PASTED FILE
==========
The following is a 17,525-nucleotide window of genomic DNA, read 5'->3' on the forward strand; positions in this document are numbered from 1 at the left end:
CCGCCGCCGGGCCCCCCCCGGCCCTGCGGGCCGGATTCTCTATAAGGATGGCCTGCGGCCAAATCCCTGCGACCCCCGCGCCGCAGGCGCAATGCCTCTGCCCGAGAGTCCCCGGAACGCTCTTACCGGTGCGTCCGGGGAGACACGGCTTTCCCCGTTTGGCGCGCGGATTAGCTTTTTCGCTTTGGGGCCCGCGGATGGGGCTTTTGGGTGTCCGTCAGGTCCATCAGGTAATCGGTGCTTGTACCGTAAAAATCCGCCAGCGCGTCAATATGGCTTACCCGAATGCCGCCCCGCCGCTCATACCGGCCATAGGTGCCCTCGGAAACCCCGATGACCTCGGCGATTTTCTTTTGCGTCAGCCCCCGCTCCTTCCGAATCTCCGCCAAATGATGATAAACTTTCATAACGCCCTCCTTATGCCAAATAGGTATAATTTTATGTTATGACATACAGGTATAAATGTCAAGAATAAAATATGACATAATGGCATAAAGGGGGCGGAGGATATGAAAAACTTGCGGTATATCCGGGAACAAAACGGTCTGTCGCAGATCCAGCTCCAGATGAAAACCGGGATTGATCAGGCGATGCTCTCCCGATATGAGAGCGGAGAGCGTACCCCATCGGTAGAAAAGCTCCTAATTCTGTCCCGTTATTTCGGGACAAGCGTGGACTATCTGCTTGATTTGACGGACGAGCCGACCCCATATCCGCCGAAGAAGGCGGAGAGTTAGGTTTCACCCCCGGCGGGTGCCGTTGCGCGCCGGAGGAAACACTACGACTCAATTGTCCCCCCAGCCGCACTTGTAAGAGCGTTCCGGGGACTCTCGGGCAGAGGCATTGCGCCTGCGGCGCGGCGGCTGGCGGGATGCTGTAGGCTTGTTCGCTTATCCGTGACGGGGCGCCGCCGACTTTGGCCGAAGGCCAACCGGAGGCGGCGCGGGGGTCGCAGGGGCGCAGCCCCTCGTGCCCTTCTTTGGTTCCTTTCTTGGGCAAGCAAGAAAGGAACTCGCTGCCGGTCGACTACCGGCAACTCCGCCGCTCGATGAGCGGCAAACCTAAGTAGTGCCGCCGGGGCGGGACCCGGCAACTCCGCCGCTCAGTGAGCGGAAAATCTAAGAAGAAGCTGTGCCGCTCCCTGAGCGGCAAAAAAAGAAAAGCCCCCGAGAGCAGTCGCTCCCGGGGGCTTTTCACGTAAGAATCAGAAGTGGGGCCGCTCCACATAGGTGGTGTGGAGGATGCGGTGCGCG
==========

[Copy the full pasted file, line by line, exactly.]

The following is a 17,525-nucleotide window of genomic DNA, read 5'->3' on the forward strand; positions in this document are numbered from 1 at the left end:
CCGCCGCCGGGCCCCCCCCGGCCCTGCGGGCCGGATTCTCTATAAGGATGGCCTGCGGCCAAATCCCTGCGACCCCCGCGCCGCAGGCGCAATGCCTCTGCCCGAGAGTCCCCGGAACGCTCTTACCGGTGCGTCCGGGGAGACACGGCTTTCCCCGTTTGGCGCGCGGATTAGCTTTTTCGCTTTGGGGCCCGCGGATGGGGCTTTTGGGTGTCCGTCAGGTCCATCAGGTAATCGGTGCTTGTACCGTAAAAATCCGCCAGCGCGTCAATATGGCTTACCCGAATGCCGCCCCGCCGCTCATACCGGCCATAGGTGCCCTCGGAAACCCCGATGACCTCGGCGATTTTCTTTTGCGTCAGCCCCCGCTCCTTCCGAATCTCCGCCAAATGATGATAAACTTTCATAACGCCCTCCTTATGCCAAATAGGTATAATTTTATGTTATGACATACAGGTATAAATGTCAAGAATAAAATATGACATAATGGCATAAAGGGGGCGGAGGATATGAAAAACTTGCGGTATATCCGGGAACAAAACGGTCTGTCGCAGATCCAGCTCCAGATGAAAACCGGGATTGATCAGGCGATGCTCTCCCGATATGAGAGCGGAGAGCGTACCCCATCGGTAGAAAAGCTCCTAATTCTGTCCCGTTATTTCGGGACAAGCGTGGACTATCTGCTTGATTTGACGGACGAGCCGACCCCATATCCGCCGAAGAAGGCGGAGAGTTAGGTTTCACCCCCGGCGGGTGCCGTTGCGCGCCGGAGGAAACACTACGACTCAATTGTCCCCCCAGCCGCACTTGTAAGAGCGTTCCGGGGACTCTCGGGCAGAGGCATTGCGCCTGCGGCGCGGCGGCTGGCGGGATGCTGTAGGCTTGTTCGCTTATCCGTGACGGGGCGCCGCCGACTTTGGCCGAAGGCCAACCGGAGGCGGCGCGGGGGTCGCAGGGGCGCAGCCCCTCGTGCCCTTCTTTGGTTCCTTTCTTGGGCAAGCAAGAAAGGAACTCGCTGCCGGTCGACTACCGGCAACTCCGCCGCTCGATGAGCGGCAAACCTAAGTAGTGCCGCCGGGGCGGGACCCGGCAACTCCGCCGCTCAGTGAGCGGAAAATCTAAGAAGAAGCTGTGCCGCTCCCTGAGCGGCAAAAAAAGAAAAGCCCCCGAGAGCAGTCGCTCCCGGGGGCTTTTCACGTAAGAATCAGAAGTGGGGCCGCTCCACATAGGTGGTGTGGAGGATGCGGTGCGCG